Referring in detail to FIG. 1, several clad optical fibers 10 with refractive indices differing from one another are grounded into a bundle 12 and are heated to fuse the fibers 10 together. The fused bundle 14 produced is heated to a drawing temperature at which it is drawn down into a single fiber 16 of multi-filament character. The originating fibers 10 remain more-or-less as integral filaments within the fiber 16 but are obviously attenuated in diameter and extended in length. These filaments can be rendered narrower and more numerous by similarly bundling several of the multi-filament fibers 16 together, heating, fusing and pulling a second generation fiber from the preform. Indeed an iterative technique can be used to provide fiber with a large number of filaments of very small cross-sectional area.
The contrast between dark and light speckle spots is made smaller by superposition of many speckle patterns. Essentially the smaller diameter filaments act as secondary sources with consequent introduction of new mode arrangements and delays, light from the secondary sources giving a speckle pattern of reduced contrast.
As shown in FIG. 2a the fiber element obtained has a plurality of filaments 18, each filament having a core 20 an cladding 22. The individual filaments 18, as well as having an optical path length dependent on the refractive index of its core, has a waveguiding character.
If a plurality of iterations of the method are used, the cladding tube of pure fused silica is fused to the outside of the final preform to give a low index outer cladding in the fiber eventually drawn in order that the fiber has a waveguiding character.
There is no stringent size limitation of the fibers 10 used to produce the fiber 16. As well as having different refractive indices, they may be of differing diameter.
Referring to FIG. 2b, some or all of the fibers used to fabricate the multi-filament fiber may be unclad. In this case, mode scrambling will occur before the output end of the element, the extent of scrambling depending on the ratio of clad 18 to unclad 24 filaments produced.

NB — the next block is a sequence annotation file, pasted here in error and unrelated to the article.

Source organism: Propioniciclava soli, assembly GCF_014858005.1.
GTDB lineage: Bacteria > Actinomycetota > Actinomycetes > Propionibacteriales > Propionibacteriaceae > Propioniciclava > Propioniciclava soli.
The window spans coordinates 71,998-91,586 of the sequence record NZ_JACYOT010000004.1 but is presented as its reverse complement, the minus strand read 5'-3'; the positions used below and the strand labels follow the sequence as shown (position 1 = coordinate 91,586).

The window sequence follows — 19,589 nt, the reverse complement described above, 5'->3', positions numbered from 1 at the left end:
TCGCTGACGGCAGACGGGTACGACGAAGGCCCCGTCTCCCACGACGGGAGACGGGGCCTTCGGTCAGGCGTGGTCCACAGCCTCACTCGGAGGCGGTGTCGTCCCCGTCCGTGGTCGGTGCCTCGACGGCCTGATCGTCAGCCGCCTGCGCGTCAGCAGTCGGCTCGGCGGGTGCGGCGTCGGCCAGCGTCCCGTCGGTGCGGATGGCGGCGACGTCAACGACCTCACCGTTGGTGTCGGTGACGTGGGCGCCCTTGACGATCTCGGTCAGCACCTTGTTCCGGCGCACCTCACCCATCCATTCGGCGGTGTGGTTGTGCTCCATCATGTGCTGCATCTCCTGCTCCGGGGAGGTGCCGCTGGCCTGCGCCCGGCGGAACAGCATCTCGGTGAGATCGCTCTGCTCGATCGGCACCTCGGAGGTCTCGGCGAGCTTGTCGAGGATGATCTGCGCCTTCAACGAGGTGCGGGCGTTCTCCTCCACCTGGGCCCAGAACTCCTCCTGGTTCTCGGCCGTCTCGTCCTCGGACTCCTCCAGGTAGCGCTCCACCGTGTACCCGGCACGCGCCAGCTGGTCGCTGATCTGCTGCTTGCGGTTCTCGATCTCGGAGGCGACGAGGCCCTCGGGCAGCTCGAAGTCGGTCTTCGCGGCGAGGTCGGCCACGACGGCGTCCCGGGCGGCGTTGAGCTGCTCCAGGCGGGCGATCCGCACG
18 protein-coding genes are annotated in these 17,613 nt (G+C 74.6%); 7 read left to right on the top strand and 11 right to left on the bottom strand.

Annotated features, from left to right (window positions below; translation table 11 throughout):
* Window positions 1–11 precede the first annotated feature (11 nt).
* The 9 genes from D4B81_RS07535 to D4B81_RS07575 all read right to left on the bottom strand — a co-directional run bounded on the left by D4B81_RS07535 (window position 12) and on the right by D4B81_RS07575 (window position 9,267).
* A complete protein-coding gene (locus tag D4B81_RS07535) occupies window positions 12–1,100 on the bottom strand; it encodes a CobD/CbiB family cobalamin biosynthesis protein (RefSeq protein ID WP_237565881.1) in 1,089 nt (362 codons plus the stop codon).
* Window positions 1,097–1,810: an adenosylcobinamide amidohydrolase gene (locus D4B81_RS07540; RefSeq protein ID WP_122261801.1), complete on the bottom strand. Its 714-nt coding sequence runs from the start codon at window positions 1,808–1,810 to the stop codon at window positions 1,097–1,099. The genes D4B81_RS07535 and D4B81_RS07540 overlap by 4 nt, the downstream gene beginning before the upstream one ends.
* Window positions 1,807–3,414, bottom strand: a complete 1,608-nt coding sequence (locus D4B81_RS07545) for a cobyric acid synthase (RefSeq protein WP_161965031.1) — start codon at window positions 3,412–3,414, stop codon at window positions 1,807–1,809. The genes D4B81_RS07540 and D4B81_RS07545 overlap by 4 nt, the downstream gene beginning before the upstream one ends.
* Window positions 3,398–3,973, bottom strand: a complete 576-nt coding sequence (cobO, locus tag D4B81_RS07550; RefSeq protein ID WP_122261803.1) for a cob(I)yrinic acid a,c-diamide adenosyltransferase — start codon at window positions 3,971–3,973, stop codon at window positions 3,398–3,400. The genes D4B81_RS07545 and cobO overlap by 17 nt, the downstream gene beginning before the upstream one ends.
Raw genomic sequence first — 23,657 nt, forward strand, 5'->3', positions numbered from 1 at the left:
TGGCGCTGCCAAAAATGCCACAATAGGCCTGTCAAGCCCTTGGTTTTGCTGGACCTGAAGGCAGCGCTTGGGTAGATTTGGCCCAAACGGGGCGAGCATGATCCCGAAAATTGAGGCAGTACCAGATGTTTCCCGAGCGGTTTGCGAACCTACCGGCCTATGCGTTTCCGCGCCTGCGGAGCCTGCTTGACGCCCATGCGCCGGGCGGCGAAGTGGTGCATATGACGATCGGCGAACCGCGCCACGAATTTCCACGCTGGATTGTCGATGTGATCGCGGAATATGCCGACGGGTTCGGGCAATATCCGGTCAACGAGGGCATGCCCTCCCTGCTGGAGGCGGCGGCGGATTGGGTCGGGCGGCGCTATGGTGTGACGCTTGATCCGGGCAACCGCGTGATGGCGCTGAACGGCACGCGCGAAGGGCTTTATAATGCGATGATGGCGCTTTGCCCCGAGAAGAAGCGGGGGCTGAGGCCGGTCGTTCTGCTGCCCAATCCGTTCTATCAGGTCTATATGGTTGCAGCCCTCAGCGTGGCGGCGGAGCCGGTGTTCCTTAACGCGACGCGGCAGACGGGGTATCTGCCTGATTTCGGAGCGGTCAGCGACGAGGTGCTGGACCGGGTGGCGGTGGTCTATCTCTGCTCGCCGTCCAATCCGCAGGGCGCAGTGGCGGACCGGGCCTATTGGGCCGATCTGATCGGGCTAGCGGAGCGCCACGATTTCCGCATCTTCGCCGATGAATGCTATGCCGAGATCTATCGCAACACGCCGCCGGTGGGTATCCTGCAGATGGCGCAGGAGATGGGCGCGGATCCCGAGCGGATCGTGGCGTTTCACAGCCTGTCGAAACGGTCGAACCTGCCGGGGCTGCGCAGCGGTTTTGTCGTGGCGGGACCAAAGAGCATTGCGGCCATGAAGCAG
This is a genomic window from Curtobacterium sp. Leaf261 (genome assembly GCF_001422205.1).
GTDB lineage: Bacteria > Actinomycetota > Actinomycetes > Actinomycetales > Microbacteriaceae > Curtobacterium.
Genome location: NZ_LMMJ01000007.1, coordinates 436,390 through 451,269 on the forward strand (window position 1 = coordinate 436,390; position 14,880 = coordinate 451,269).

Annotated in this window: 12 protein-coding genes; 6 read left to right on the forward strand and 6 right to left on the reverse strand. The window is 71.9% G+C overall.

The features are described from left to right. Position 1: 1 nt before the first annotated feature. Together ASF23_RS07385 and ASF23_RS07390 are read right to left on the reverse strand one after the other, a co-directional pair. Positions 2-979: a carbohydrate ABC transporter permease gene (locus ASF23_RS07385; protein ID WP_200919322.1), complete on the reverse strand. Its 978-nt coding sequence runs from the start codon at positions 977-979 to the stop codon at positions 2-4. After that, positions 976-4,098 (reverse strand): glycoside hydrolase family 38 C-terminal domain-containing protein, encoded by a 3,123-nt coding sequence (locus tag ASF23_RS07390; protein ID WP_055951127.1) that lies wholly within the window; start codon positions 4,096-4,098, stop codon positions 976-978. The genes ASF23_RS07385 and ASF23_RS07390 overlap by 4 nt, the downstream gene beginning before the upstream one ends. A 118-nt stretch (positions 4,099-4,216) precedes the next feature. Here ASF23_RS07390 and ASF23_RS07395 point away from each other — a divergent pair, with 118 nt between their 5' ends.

In an alternative structure shown in FIG. 2c the fiber produced has a core 26 of material similar to that illustrated in FIG. 2a or 2b, and has an external cladding 28 of pure fused silica. This fiber can be fabricated, for example, by placing a preform of fused fibers within a silica tube, heating the tube to fuse it onto the preform and then drawing down the composite preform produced.
Although as shown in FIG. 1, the bundle of fibers are given a pronounced lay direction before they are fused, the fibers may extend parallel to the longitudinal axis of the resulting preform although the former arrangement is preferred since it introduces more mode scrambling.
A short element 30 of the multi-filament, multiphase fiber 16 is then formed by scribing and breaking in a manner known in the optical fiber art.
The element 30 of multiphase fiber is then incorporated into a fiber optic transmission system between a laser source 32 and an output optical fiber 34, typical arrangements being shown in FIG. 3. In FIG. 3a the multiphase fiber element 30 is directly coupled to the laser 32 by butting. In FIG. 3b coupling is through the agency of a lens 38 formed on one end of the element 30, for example, by dipping the end in a transparent epoxy and then curing the epoxy adhering to the element. Finally, an indirect coupling arrangement is illustrated in FIG. 3c in which the element 30 is inserted between the output fiber 34 and a short segment 40 of fiber having a predetermined numerical aperture. In each of the FIG. 3 arrangements, the multiphase fiber element 30 is joined to the output fiber 34 by a fusion splice.
Each of the multiphase elements 30 illustrated can have an anti-reflection coating (not shown) on an input end to reduce Fresnel reflection losses.
As mentioned previously, the multiphase elements 30 remove speckle noise caused by laser coherence, the effectiveness increasing with element length, up to a maximum tolerable length determined by insertion loss. The multiphase element also operates as a mode scrambler, mixing modes through adjacent filament crosstalk. This property can be adjusted by changing the ratio of clad to unclad fibers used in fabrication.
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|U.S. Classification||65/402, 385/115, 385/142, 65/410|
|International Classification||C03B37/028, G02B6/42|
|Cooperative Classification||G02B6/4206, C03B2203/12, G02B6/4203, C03B2203/06, G02B6/421, C03B37/028|
|23 Dec 1999||AS||Assignment|
Owner name: NORTEL NETWORKS CORPORATION, CANADA
Free format text: CHANGE OF NAME;ASSIGNOR:NORTHERN TELECOM LIMITED;REEL/FRAME:010567/0001
Effective date: 19990429
|30 Aug 2000||AS||Assignment|
Owner name: NORTEL NETWORKS LIMITED, CANADA
Free format text: CHANGE OF NAME;ASSIGNOR:NORTEL NETWORKS CORPORATION;REEL/FRAME:011195/0706
Effective date: 20000830
Owner name: NORTEL NETWORKS LIMITED,CANADA
Free format text: CHANGE OF NAME;ASSIGNOR:NORTEL NETWORKS CORPORATION;REEL/FRAME:011195/0706
Effective date: 20000830